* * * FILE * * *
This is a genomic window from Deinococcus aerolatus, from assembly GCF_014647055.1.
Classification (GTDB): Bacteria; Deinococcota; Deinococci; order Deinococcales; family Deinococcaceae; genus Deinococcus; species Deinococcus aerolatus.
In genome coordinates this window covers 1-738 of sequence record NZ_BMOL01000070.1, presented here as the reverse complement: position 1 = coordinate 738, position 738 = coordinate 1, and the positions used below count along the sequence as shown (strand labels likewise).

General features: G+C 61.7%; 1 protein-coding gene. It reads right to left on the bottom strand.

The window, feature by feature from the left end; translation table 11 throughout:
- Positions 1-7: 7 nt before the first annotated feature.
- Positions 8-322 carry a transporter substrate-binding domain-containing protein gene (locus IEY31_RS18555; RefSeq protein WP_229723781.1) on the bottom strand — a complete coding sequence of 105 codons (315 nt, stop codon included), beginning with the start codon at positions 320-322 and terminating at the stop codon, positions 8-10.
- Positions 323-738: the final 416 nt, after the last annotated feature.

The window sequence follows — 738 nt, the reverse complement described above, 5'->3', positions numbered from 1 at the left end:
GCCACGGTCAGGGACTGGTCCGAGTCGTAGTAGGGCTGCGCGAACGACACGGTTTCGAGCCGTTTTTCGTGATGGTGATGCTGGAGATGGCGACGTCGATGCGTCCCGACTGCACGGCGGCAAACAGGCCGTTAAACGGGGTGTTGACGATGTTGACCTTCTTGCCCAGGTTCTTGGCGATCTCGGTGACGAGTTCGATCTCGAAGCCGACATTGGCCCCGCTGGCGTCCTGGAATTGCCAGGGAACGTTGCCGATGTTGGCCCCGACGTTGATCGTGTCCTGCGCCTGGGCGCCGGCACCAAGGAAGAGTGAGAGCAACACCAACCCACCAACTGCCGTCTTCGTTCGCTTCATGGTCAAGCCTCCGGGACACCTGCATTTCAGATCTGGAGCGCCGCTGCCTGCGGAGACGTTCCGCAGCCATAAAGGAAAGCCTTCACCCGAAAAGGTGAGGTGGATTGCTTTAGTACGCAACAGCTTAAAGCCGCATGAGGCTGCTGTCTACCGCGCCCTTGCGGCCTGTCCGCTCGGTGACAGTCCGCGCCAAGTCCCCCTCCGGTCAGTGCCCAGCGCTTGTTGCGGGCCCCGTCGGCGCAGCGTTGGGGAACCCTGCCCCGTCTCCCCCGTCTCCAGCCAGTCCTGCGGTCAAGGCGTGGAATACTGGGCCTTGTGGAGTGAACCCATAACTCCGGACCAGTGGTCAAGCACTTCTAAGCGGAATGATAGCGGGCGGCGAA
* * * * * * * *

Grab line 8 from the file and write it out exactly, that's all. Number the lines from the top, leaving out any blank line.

- Positions 323-738: the final 416 nt, after the last annotated feature.